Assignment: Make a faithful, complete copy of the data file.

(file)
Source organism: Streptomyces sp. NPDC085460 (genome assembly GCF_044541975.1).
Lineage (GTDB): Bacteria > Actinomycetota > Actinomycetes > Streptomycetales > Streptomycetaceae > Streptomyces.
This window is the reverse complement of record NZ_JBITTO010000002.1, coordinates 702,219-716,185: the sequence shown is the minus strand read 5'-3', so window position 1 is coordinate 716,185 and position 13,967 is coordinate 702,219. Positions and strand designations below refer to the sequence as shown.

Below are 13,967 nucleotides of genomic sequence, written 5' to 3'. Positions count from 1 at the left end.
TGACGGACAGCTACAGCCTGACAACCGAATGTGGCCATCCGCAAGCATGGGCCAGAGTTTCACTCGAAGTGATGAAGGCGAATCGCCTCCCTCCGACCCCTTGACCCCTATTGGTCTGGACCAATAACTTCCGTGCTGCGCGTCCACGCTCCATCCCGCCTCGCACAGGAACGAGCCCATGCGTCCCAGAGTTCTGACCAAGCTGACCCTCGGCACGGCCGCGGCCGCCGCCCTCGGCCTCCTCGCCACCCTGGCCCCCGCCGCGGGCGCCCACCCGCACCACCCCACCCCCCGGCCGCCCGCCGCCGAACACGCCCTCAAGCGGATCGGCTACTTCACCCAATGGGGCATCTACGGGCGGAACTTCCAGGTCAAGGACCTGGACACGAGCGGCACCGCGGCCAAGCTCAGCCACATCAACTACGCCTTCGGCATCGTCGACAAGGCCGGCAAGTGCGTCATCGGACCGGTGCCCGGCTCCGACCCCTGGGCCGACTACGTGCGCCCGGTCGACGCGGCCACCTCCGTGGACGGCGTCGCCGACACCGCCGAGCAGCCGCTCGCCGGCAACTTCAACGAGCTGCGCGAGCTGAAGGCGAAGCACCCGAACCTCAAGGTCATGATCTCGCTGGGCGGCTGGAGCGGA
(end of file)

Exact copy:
Source organism: Streptomyces sp. NPDC085460 (genome assembly GCF_044541975.1).
Lineage (GTDB): Bacteria > Actinomycetota > Actinomycetes > Streptomycetales > Streptomycetaceae > Streptomyces.
This window is the reverse complement of record NZ_JBITTO010000002.1, coordinates 702,219-716,185: the sequence shown is the minus strand read 5'-3', so window position 1 is coordinate 716,185 and position 13,967 is coordinate 702,219. Positions and strand designations below refer to the sequence as shown.

Below are 13,967 nucleotides of genomic sequence, written 5' to 3'. Positions count from 1 at the left end.
TGACGGACAGCTACAGCCTGACAACCGAATGTGGCCATCCGCAAGCATGGGCCAGAGTTTCACTCGAAGTGATGAAGGCGAATCGCCTCCCTCCGACCCCTTGACCCCTATTGGTCTGGACCAATAACTTCCGTGCTGCGCGTCCACGCTCCATCCCGCCTCGCACAGGAACGAGCCCATGCGTCCCAGAGTTCTGACCAAGCTGACCCTCGGCACGGCCGCGGCCGCCGCCCTCGGCCTCCTCGCCACCCTGGCCCCCGCCGCGGGCGCCCACCCGCACCACCCCACCCCCCGGCCGCCCGCCGCCGAACACGCCCTCAAGCGGATCGGCTACTTCACCCAATGGGGCATCTACGGGCGGAACTTCCAGGTCAAGGACCTGGACACGAGCGGCACCGCGGCCAAGCTCAGCCACATCAACTACGCCTTCGGCATCGTCGACAAGGCCGGCAAGTGCGTCATCGGACCGGTGCCCGGCTCCGACCCCTGGGCCGACTACGTGCGCCCGGTCGACGCGGCCACCTCCGTGGACGGCGTCGCCGACACCGCCGAGCAGCCGCTCGCCGGCAACTTCAACGAGCTGCGCGAGCTGAAGGCGAAGCACCCGAACCTCAAGGTCATGATCTCGCTGGGCGGCTGGAGCGGA